Well, I’m just a simple big-city lawyer, but I can tell you that these are great fundraising appeals.
For the Sanders campaign.
Email after email, going on and on about how Bernie is raising more money; Bernie has more energy; Bernie is ahead in the polls; Bernie is kicking ass. Bernie, Bernie. BERNIE!
Gosh, Robby and Huma, why would I give any money to your candidate? This Sanders fellow sounds like a real barn-burner. Apparently he’s quite the savvy fundraiser and campaigner. He hasn’t asked me for a penny, and seems to be doing quite well nonetheless. Meanwhile, your candidate keeps jamming up my inbox with wheedling, self-pitying emails about how desperately behind she is in the Iowa caucus, and what a terrible tragedy it would be for America if Bernie got the party nomination instead of her.
There is an additional narrative in the emails, but it isn’t being pushed very hard. The narrative is suggestive that (1) if we don’t nominate a woman to run for President, then (2) the vast unwashed horde won’t be motivated to vote for some grandpa-socialist in November 2016, and (3) in 2017, President Trump will declare “Year Zero,” round us all up, and send us off to the re-education camps.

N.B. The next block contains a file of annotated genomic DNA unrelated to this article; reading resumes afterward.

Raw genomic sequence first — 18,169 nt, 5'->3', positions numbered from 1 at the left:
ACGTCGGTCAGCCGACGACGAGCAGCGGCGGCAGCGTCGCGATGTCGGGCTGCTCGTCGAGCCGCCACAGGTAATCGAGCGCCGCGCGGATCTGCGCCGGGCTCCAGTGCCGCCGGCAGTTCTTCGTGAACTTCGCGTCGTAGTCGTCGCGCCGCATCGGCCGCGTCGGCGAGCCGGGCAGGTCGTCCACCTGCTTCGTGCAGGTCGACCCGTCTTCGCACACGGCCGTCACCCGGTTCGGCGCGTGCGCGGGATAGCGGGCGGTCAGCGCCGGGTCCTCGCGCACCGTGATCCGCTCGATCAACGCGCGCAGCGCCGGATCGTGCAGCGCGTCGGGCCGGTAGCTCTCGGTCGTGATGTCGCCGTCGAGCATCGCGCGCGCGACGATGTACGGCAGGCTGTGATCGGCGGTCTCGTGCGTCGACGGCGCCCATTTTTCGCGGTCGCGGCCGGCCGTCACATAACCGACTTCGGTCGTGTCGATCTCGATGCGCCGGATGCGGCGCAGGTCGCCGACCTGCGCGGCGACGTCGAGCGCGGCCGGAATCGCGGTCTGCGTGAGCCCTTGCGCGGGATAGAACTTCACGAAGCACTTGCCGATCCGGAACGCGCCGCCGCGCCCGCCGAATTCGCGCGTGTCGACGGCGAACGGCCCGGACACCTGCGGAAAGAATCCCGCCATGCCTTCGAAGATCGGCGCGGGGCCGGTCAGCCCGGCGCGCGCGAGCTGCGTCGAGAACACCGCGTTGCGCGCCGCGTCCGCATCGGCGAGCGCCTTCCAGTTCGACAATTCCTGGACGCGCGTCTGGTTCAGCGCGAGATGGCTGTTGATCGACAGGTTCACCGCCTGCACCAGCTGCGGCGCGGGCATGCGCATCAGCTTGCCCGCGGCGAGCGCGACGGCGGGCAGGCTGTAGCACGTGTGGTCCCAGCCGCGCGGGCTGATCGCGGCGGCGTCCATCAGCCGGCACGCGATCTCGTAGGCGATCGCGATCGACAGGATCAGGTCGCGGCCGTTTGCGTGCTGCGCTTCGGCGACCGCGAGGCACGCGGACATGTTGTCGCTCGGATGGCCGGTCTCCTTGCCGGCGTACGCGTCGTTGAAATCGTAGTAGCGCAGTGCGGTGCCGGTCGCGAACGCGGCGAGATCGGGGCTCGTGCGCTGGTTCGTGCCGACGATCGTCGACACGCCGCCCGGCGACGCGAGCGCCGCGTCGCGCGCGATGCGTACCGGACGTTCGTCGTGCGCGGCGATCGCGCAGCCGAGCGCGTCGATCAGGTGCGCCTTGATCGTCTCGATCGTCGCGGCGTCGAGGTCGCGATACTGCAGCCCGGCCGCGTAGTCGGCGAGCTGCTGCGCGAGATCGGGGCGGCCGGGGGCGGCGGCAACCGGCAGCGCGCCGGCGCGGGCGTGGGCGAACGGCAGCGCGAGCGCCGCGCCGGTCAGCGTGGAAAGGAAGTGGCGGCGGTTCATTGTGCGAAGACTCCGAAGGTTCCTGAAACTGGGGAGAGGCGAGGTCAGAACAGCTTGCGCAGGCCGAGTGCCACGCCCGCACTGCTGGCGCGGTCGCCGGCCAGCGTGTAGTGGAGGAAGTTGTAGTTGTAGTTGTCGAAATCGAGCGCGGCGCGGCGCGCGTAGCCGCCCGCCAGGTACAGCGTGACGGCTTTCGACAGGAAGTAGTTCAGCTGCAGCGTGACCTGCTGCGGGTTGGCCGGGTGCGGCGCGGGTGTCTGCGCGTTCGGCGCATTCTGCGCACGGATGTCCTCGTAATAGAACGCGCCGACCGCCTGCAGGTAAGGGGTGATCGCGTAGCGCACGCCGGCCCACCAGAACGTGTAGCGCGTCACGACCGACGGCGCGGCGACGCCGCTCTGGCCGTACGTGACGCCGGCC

I’ll buy part of that narrative. As a
progressive rational human being, I totally agree that “President Trump” would bring about the end of Western civilization. Actually, I’d say that if any of the GOP candidates for 2016 that have thus far poured out from the clown-car of our collective nightmares were to win the presidency, it’d be the end of Western civilization.
But none of Hillary Clinton’s fundraising emails have managed to tout why she’s fundamentally a better candidate than Bernie Sanders, or (beyond her desire not to lose) why I should pony up some money for her. (I will say that the overall Clinton fundraising does show a bit of K Street razzle-dazzle by asking for only one dollar and no more than that amount—capping the request at a single dollar is an inspired PR move that helps defuse the argument that Clinton is the “big money” chosen one.)
A fundraising email should not provide free publicity for one’s opponent by touting how badly one is faring against said opponent. A fundraising email should express how confidently one is striding forward to win the New Hampshire primary and Iowa caucus, as stepping stones to the inevitable nomination for party candidate, and fated, fêted, victory in November.
One should perhaps instead say,
“We are going to make history. Would you like to join us?”